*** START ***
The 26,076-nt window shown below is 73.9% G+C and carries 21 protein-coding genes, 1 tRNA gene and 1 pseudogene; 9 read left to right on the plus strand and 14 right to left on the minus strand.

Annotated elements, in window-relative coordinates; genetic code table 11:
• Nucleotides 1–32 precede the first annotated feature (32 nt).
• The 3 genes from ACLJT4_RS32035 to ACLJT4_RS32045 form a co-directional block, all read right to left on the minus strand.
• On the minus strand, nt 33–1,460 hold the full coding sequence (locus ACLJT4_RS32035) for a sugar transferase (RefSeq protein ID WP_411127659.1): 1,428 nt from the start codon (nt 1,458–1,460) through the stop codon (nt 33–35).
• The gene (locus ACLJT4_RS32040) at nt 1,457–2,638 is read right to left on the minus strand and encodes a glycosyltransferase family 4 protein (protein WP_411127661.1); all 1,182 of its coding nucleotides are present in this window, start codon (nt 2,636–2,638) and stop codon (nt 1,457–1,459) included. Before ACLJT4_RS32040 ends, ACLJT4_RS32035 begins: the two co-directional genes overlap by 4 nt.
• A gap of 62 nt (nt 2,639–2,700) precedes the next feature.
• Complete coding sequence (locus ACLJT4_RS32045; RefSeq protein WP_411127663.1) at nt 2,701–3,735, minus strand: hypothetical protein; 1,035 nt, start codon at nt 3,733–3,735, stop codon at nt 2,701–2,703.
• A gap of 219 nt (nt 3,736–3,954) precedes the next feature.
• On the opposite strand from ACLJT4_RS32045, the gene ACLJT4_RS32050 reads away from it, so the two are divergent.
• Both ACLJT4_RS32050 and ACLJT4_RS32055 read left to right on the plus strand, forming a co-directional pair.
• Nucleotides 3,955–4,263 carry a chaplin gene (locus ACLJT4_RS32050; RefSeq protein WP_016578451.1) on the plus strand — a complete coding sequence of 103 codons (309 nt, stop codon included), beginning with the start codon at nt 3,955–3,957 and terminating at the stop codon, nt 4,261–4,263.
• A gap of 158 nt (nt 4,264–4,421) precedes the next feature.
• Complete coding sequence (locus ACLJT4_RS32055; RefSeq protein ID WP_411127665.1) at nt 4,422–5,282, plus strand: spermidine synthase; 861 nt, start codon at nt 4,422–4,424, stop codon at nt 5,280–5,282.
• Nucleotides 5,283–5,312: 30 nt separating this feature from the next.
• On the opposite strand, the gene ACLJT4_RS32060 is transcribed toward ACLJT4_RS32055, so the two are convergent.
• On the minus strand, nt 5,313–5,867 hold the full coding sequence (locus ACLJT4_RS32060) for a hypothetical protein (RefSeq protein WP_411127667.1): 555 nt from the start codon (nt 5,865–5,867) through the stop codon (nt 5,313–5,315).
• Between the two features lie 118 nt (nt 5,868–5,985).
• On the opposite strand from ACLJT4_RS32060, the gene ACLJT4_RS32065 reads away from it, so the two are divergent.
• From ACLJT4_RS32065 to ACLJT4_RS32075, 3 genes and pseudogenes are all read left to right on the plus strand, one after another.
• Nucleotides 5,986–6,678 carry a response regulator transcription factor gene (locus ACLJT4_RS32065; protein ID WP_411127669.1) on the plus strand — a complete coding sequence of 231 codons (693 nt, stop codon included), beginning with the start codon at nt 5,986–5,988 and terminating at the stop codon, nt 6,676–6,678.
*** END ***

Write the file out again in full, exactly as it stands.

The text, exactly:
The 26,076-nt window shown below is 73.9% G+C and carries 21 protein-coding genes, 1 tRNA gene and 1 pseudogene; 9 read left to right on the plus strand and 14 right to left on the minus strand.

Annotated elements, in window-relative coordinates; genetic code table 11:
• Nucleotides 1–32 precede the first annotated feature (32 nt).
• The 3 genes from ACLJT4_RS32035 to ACLJT4_RS32045 form a co-directional block, all read right to left on the minus strand.
• On the minus strand, nt 33–1,460 hold the full coding sequence (locus ACLJT4_RS32035) for a sugar transferase (RefSeq protein ID WP_411127659.1): 1,428 nt from the start codon (nt 1,458–1,460) through the stop codon (nt 33–35).
• The gene (locus ACLJT4_RS32040) at nt 1,457–2,638 is read right to left on the minus strand and encodes a glycosyltransferase family 4 protein (protein WP_411127661.1); all 1,182 of its coding nucleotides are present in this window, start codon (nt 2,636–2,638) and stop codon (nt 1,457–1,459) included. Before ACLJT4_RS32040 ends, ACLJT4_RS32035 begins: the two co-directional genes overlap by 4 nt.
• A gap of 62 nt (nt 2,639–2,700) precedes the next feature.
• Complete coding sequence (locus ACLJT4_RS32045; RefSeq protein WP_411127663.1) at nt 2,701–3,735, minus strand: hypothetical protein; 1,035 nt, start codon at nt 3,733–3,735, stop codon at nt 2,701–2,703.
• A gap of 219 nt (nt 3,736–3,954) precedes the next feature.
• On the opposite strand from ACLJT4_RS32045, the gene ACLJT4_RS32050 reads away from it, so the two are divergent.
• Both ACLJT4_RS32050 and ACLJT4_RS32055 read left to right on the plus strand, forming a co-directional pair.
• Nucleotides 3,955–4,263 carry a chaplin gene (locus ACLJT4_RS32050; RefSeq protein WP_016578451.1) on the plus strand — a complete coding sequence of 103 codons (309 nt, stop codon included), beginning with the start codon at nt 3,955–3,957 and terminating at the stop codon, nt 4,261–4,263.
• A gap of 158 nt (nt 4,264–4,421) precedes the next feature.
• Complete coding sequence (locus ACLJT4_RS32055; RefSeq protein ID WP_411127665.1) at nt 4,422–5,282, plus strand: spermidine synthase; 861 nt, start codon at nt 4,422–4,424, stop codon at nt 5,280–5,282.
• Nucleotides 5,283–5,312: 30 nt separating this feature from the next.
• On the opposite strand, the gene ACLJT4_RS32060 is transcribed toward ACLJT4_RS32055, so the two are convergent.
• On the minus strand, nt 5,313–5,867 hold the full coding sequence (locus ACLJT4_RS32060) for a hypothetical protein (RefSeq protein WP_411127667.1): 555 nt from the start codon (nt 5,865–5,867) through the stop codon (nt 5,313–5,315).
• Between the two features lie 118 nt (nt 5,868–5,985).
• On the opposite strand from ACLJT4_RS32060, the gene ACLJT4_RS32065 reads away from it, so the two are divergent.
• From ACLJT4_RS32065 to ACLJT4_RS32075, 3 genes and pseudogenes are all read left to right on the plus strand, one after another.
• Nucleotides 5,986–6,678 carry a response regulator transcription factor gene (locus ACLJT4_RS32065; protein ID WP_411127669.1) on the plus strand — a complete coding sequence of 231 codons (693 nt, stop codon included), beginning with the start codon at nt 5,986–5,988 and terminating at the stop codon, nt 6,676–6,678.